The changes flew not only because of a cascade of responsibilities, but also because his unit was filled with characters and gossip. Almost no one tampered with information like Celia. She interviewed her single co-workers they were dating, insisted on being a bridesmaid if a co-worker was planning a wedding, never had a problem telling a domineering nurse to push him.
It was Celia, but after four decades in hospitals, work was also a big part of who she was – an undoubtedly common feeling in this line of work. When Verrier, the Bronx surgeon, had a heart attack six years ago, all he talked about was apparently going back to work. Paul Novicki, 51, loved being a paramedic near Detroit so much that at the end of his shifts, he usually set fire to television programs about first responders; even when Novicki retired from his local fire department, he went to work for a private ambulance company. In Brooklyn, 61-year-old medical assistant Madhvi Aya had been a doctor in her native India, and even decades after losing her father to a heart attack, Aya thought she had the power to save money. other families have such pain.
In Kansas City, Celia entered nursing because her family had worked in health care in the Philippines. It stayed in the job because it offered an accomplishment, a goal, an excitement. Being at home was boring, she would tell her colleagues. Travel can be stressful. And if someone joked with Celia about her retirement, she always replied the same way: they will have to drag me.
In early March, Celia and her colleagues knew that the coronavirus was arriving while the hospitals were running to be ready. Research workers whispered in frustration when new policies were announced “every three to four hours,” says an emergency nurse. Disease experts have warned of a considerable need for additional personnel, additional ventilators, and increasingly scarce equipment, such as N95 masks, which can filter most airborne particles.
Caldwell, a longtime RN at Research and a hospital union representative, was temporarily transferred to 4 North in March when cases of covid-19 spilled over, spilling into other departments. The first day, said Caldwell, he was given a disposable robe but told to not throw it away; she had to wipe the robe, glasses and mask if she was treating a suspected patient of covid-19. If a patient’s status was not confirmed, nurses were encouraged to wear their mask in a paper bag so that particles that attached to the mask were contained between uses. The overshoes were not delivered, says Caldwell, and the equipment had to be returned to the conference room at the end of each shift so that it could be sterilized and reused.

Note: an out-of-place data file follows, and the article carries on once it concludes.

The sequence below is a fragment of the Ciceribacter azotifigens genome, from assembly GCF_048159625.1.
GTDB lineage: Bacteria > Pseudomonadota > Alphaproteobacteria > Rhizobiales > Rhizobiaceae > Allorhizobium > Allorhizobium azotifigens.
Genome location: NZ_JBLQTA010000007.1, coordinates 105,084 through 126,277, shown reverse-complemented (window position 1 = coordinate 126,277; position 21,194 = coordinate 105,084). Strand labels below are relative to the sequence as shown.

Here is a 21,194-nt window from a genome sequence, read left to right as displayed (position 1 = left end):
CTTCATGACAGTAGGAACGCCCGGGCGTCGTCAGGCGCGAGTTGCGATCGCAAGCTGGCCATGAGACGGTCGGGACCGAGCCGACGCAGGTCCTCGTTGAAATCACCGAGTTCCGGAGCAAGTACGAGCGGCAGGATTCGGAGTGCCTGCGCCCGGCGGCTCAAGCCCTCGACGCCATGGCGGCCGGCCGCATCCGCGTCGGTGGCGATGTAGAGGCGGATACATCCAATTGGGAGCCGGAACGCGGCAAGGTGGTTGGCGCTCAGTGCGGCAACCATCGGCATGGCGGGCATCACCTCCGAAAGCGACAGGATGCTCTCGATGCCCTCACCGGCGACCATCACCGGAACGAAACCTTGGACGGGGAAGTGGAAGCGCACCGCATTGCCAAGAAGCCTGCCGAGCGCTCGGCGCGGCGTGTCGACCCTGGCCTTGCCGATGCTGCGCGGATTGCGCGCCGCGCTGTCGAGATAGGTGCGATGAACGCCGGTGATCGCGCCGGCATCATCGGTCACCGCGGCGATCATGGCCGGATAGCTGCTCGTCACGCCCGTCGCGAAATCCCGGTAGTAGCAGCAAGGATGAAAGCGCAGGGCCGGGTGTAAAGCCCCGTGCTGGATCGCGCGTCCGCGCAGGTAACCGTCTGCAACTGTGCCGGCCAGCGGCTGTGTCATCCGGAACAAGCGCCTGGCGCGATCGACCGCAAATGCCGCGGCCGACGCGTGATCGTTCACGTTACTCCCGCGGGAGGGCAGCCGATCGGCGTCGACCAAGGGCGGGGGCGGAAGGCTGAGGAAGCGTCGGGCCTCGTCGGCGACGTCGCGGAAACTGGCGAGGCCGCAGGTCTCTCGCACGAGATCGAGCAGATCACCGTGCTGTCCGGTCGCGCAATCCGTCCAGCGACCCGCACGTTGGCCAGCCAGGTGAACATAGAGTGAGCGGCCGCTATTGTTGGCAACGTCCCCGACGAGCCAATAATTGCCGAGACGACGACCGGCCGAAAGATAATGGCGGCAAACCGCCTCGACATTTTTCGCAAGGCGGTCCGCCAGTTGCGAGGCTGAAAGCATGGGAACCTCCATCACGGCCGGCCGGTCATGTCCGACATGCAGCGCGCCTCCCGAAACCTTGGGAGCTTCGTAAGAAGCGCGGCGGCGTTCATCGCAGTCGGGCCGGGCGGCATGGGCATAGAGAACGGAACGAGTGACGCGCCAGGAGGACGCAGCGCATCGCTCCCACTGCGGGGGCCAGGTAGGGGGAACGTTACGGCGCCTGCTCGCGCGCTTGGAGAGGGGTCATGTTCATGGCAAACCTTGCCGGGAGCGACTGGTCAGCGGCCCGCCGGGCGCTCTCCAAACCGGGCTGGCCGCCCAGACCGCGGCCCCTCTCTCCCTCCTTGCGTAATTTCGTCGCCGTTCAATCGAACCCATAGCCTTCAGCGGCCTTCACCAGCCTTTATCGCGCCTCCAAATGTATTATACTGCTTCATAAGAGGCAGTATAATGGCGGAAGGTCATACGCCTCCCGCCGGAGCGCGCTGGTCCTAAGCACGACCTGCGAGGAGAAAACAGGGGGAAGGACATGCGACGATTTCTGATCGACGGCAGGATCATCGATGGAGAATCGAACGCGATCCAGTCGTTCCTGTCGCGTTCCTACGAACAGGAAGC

“Like lambs at the slaughterhouse,” she said. “In the end, that’s how it feels. I am not a soldier, I am not a hero, I did not sign up to give my life. But if we still don’t have what we need, that’s basically what will end up happening. “
HCA Midwest spokesperson Hamele acknowledged that the items had been collected and stored at Research but flatly refused to allow the materials to be reused. In an interview organized by the hospital system, emergency nurse Andy McClure said that he had never felt unsafe at work due to insufficient PPE.
“I know our leaders are doing everything they can to protect us so that we can be the best nurse and be there for our patients,” said McClure, who, because he is in management, is not a member of a nurses union. “We are getting what we need in a way. I never had a refoulement or anything to ask for 10, 15, 20 more N95. I have never. “
Carter, however, said that she did not feel comfortable asking for certain equipment unless a patient was confirmed to have coveted-19 and felt intimidated to “do a huge deal” with her superiors. This Sunday in March, Carter said, she wore no mask while treating the patient tested for the virus. When her shift ended and Celia prepared to enter, Carter said she had warned her colleague that she could walk in.
A few weeks later, Carter would feel a bit guilty.
“I said something,” she will say. “But maybe I should have said something more. “
She pauses, pushing back her tears.
“Maybe I should never have entered this room,” she said. “Maybe I should have made such a big adjustment that they had to listen to me. “
Four months ago in Miami, Abbo, the infectious disease specialist, monitored the growing crisis in Asia as well as forecasts for the United States. She started working on a plan to respond to the pathogen. Jackson Health, one of the largest hospital systems in the country, would not only need to take on PPE, which a spokesperson for the system said it did by quadrupling N95 respirators between January and March and by doubling its inventory of overshoes and coveralls. Employees would need in-depth training not only on wearing unknown equipment, but also on how to treat the sick and comfort the dying.
“We don’t have to be like New York,” Abbo would recall, thinking that weeks went by, the virus was coming and spreading, and many hospitals were overwhelmed.
But as cases soared in the country’s largest city, health workers there regularly subverted instructions and followed their instincts. Often hospital staff in New York City have sinned on the side of compassion – even if it puts them at increased risk. A nurse explained how they were ordered not to perform certain procedures without full protective equipment due to the risk of aerosolization of the virus and infection of staff. But when she was confronted by a patient who spoke for a minute and then stopped breathing outside the doors of the emergency department, she said that she did not have time to put on additional equipment. So she broke the protocol and started chest compressions.